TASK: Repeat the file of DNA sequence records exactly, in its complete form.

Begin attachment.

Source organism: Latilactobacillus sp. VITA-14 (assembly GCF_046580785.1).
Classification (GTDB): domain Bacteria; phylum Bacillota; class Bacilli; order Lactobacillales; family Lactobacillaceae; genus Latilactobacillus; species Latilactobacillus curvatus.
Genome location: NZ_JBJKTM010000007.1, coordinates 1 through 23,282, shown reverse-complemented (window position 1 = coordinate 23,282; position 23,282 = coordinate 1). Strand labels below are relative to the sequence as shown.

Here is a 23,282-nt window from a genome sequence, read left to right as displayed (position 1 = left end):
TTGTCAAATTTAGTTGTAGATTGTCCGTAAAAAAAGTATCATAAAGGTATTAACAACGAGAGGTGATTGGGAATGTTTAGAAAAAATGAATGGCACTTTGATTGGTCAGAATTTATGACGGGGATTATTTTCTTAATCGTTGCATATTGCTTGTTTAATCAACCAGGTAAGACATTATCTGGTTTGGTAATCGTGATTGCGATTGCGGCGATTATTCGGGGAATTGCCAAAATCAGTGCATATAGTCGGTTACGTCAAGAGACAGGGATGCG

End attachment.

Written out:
Source organism: Latilactobacillus sp. VITA-14 (assembly GCF_046580785.1).
Classification (GTDB): domain Bacteria; phylum Bacillota; class Bacilli; order Lactobacillales; family Lactobacillaceae; genus Latilactobacillus; species Latilactobacillus curvatus.
Genome location: NZ_JBJKTM010000007.1, coordinates 1 through 23,282, shown reverse-complemented (window position 1 = coordinate 23,282; position 23,282 = coordinate 1). Strand labels below are relative to the sequence as shown.

Here is a 23,282-nt window from a genome sequence, read left to right as displayed (position 1 = left end):
TTGTCAAATTTAGTTGTAGATTGTCCGTAAAAAAAGTATCATAAAGGTATTAACAACGAGAGGTGATTGGGAATGTTTAGAAAAAATGAATGGCACTTTGATTGGTCAGAATTTATGACGGGGATTATTTTCTTAATCGTTGCATATTGCTTGTTTAATCAACCAGGTAAGACATTATCTGGTTTGGTAATCGTGATTGCGATTGCGGCGATTATTCGGGGAATTGCCAAAATCAGTGCATATAGTCGGTTACGTCAAGAGACAGGGATGCG